If using yeast to make a light fluffish bread, then yes as the very small amount of added sugar assists in faster carbon dioxide formation. If the yeast fully does it’s job, the sugar should be fully consumed by the yeast reducing its level to almost zero added sugar in the baked bread. If too much sugar’is added, there will still be sugar in the baked bread. The real question is how much was added to the bread mix
While yeast can use flour sugars/carbohydrates to grow and produce gas (e.g. such as in true sour dough type breads or bread ‘plants’), sugar is added to speed up the proofing process.
If using raising agents for the light fluffish bread, then possibly no.
Do they mix and make the dough in their stores?
Or is fresh baked similar to the Coles practice of selling fresh baked product made in the EU etc?
I keep being reminded ‘fresh’ as an adjective has been redefined by the food trade to ascribe a likeness to a product. It’s not unique, From Edward Hopper to Jackson Pollock there are many insights on how to trick the mind. And lighten the wallet some might say especially of the latter. Both are American analogies whose rise to note parallel the rise of fast food in the modern USA. Neither are without their critics.
I haven’t been in a Subway store for more than a decade, but when I did, they had pre-formed doughs which were placed into their proofing oven/oven. It appeared that these were made off site…possibly for quality control and consistency…and that store staff are not bakers but kitchenhands/food servers.
One thing about Subway that always intrigues me is their insistence in tagging all their radio and TV ads with “Subway is a registered trademark of Doctors Inc” although I see that their Australian website now shows “Subway® is a Registered Trademark of Subway IP LLC.”
Are they that worried that someone will steal their name that they waste a portion of every 30 second radio and TV ad?
I noticed that Irish court decision but it seemed to be more about tax implications over what category the bread was. Like some of our GST food categories here in OZ about what food is taxable and what is not.
My take is the court needed to determine whether the SubWay bread product in Ireland was bread (not subject to VAT). It failed the legal test because it was too high in sugar in the base dough mix. This led it to be reclassified with higher sugar bakery products, all subject to VAT. Perhaps not so healthy an option.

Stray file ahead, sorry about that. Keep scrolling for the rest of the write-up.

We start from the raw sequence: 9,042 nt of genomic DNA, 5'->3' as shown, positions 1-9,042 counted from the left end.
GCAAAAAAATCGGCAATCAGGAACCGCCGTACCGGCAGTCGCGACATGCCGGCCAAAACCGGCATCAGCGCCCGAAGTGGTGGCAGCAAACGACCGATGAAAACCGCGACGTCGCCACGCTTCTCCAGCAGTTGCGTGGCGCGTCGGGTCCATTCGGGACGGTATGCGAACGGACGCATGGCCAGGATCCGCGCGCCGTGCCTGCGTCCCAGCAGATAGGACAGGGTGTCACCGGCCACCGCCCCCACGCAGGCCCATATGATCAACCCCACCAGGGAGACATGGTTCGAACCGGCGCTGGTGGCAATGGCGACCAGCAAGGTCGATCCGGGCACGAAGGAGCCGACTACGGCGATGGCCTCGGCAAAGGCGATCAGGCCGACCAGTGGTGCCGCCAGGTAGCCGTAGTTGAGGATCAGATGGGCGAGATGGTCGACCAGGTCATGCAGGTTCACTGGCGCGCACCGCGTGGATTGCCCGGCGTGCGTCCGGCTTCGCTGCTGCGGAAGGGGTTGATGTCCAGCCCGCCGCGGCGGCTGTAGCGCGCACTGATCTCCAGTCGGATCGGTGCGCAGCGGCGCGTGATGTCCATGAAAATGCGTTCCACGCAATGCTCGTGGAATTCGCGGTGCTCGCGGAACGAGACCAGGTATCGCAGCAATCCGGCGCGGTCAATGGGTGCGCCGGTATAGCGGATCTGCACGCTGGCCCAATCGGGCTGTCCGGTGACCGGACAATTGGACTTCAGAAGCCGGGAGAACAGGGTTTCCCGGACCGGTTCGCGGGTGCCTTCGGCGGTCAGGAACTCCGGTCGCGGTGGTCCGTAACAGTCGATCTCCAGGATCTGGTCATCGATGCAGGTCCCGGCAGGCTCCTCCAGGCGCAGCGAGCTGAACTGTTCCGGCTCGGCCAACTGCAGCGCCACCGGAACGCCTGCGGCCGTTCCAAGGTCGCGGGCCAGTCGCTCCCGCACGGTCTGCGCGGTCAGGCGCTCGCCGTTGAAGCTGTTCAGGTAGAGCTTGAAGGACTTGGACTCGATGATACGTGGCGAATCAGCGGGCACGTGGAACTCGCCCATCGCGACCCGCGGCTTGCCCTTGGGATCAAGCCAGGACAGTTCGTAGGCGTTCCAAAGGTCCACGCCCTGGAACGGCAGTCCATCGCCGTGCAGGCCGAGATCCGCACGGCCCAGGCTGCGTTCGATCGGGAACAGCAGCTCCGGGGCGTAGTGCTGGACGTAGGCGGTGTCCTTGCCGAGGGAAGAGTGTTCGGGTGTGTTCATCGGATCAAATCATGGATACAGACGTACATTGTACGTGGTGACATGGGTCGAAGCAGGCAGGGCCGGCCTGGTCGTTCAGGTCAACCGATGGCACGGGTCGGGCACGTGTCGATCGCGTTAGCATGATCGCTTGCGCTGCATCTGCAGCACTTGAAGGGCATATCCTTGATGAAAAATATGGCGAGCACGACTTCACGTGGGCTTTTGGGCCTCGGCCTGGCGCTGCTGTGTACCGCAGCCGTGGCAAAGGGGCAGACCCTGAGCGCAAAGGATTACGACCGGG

It’s a little ironic that for a business that promotes healthy eating Subway’s Irish bread products fail one very basic test.
In response to one very obvious question the news item also reported:
A spokesperson for Subway in Australia said the bread sold here has met nutritional guidelines and is classed as low-sugar.
“Bread served in Australian restaurants has been formulated especially for our Australian guests and the dough is prepared by Australian suppliers.“
Where does that leave the discussion?
Free to question whether the product is really as fresh as we expect, and wonder if the product is as healthy as the marketing claims?
@Fred123 has pointed out where ACCC has prior experience in assessing claims bread products are fresh baked.
My observation of the open air SubWay outside our Woolies we use when in Brisbane is that the product is supplied par baked.
Well I don’t give a rat’s behind. If it is sour dough, or big company sliced bread, or fruit loaf, or rolls and buns, or brioche, it’s all BREAD to me. The better tasting the better.
If you really want to experience something that I would doubt is actually bread, then take a trip to an American supermarket.
That’s what we all need to hear.
The choice thereafter is up to the consumer. To sub or not to sub. Every footy coaches dilemma.
So am I, but when you look at their menu items and dietary information many of the added sauces and some key ingredients need to be avoided for a healthier choice too. The bread rolls though are an integral part of their core offering.
For the foodies amongst us on sugar added to bread dough
One alternate view possibly backed up by a long tradition of European bread baking. It’s also worth noting real sourdough requires to be left overnight to prove.